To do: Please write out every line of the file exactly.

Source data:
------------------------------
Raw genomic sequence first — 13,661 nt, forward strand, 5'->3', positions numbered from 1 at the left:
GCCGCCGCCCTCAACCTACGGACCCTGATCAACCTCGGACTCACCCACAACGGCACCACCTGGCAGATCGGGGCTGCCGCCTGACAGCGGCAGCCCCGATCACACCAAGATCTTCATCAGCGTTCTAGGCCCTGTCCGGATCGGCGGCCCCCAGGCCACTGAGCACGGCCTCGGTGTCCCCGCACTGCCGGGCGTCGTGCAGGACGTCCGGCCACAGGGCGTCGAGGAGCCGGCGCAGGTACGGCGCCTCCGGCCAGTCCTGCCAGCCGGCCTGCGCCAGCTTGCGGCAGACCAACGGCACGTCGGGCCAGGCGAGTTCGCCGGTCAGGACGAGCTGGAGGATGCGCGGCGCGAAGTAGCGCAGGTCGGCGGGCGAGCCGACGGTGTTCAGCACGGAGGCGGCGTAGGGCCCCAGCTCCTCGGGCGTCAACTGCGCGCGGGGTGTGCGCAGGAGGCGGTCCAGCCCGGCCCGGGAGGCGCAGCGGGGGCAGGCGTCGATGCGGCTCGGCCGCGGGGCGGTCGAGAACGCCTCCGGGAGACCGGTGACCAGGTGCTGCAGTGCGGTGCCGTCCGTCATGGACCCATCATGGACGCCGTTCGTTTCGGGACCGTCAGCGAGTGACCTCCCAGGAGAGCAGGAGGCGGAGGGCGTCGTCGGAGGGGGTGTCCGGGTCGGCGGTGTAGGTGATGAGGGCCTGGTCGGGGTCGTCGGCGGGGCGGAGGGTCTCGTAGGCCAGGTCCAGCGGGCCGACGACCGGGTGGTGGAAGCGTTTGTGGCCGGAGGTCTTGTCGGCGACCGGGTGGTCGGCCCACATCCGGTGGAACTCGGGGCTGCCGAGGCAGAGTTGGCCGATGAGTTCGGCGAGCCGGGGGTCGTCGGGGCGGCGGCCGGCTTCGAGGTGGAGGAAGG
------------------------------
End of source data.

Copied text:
Raw genomic sequence first — 13,661 nt, forward strand, 5'->3', positions numbered from 1 at the left:
GCCGCCGCCCTCAACCTACGGACCCTGATCAACCTCGGACTCACCCACAACGGCACCACCTGGCAGATCGGGGCTGCCGCCTGACAGCGGCAGCCCCGATCACACCAAGATCTTCATCAGCGTTCTAGGCCCTGTCCGGATCGGCGGCCCCCAGGCCACTGAGCACGGCCTCGGTGTCCCCGCACTGCCGGGCGTCGTGCAGGACGTCCGGCCACAGGGCGTCGAGGAGCCGGCGCAGGTACGGCGCCTCCGGCCAGTCCTGCCAGCCGGCCTGCGCCAGCTTGCGGCAGACCAACGGCACGTCGGGCCAGGCGAGTTCGCCGGTCAGGACGAGCTGGAGGATGCGCGGCGCGAAGTAGCGCAGGTCGGCGGGCGAGCCGACGGTGTTCAGCACGGAGGCGGCGTAGGGCCCCAGCTCCTCGGGCGTCAACTGCGCGCGGGGTGTGCGCAGGAGGCGGTCCAGCCCGGCCCGGGAGGCGCAGCGGGGGCAGGCGTCGATGCGGCTCGGCCGCGGGGCGGTCGAGAACGCCTCCGGGAGACCGGTGACCAGGTGCTGCAGTGCGGTGCCGTCCGTCATGGACCCATCATGGACGCCGTTCGTTTCGGGACCGTCAGCGAGTGACCTCCCAGGAGAGCAGGAGGCGGAGGGCGTCGTCGGAGGGGGTGTCCGGGTCGGCGGTGTAGGTGATGAGGGCCTGGTCGGGGTCGTCGGCGGGGCGGAGGGTCTCGTAGGCCAGGTCCAGCGGGCCGACGACCGGGTGGTGGAAGCGTTTGTGGCCGGAGGTCTTGTCGGCGACCGGGTGGTCGGCCCACATCCGGTGGAACTCGGGGCTGCCGAGGCAGAGTTGGCCGATGAGTTCGGCGAGCCGGGGGTCGTCGGGGCGGCGGCCGGCTTCGAGGTGGAGGAAGG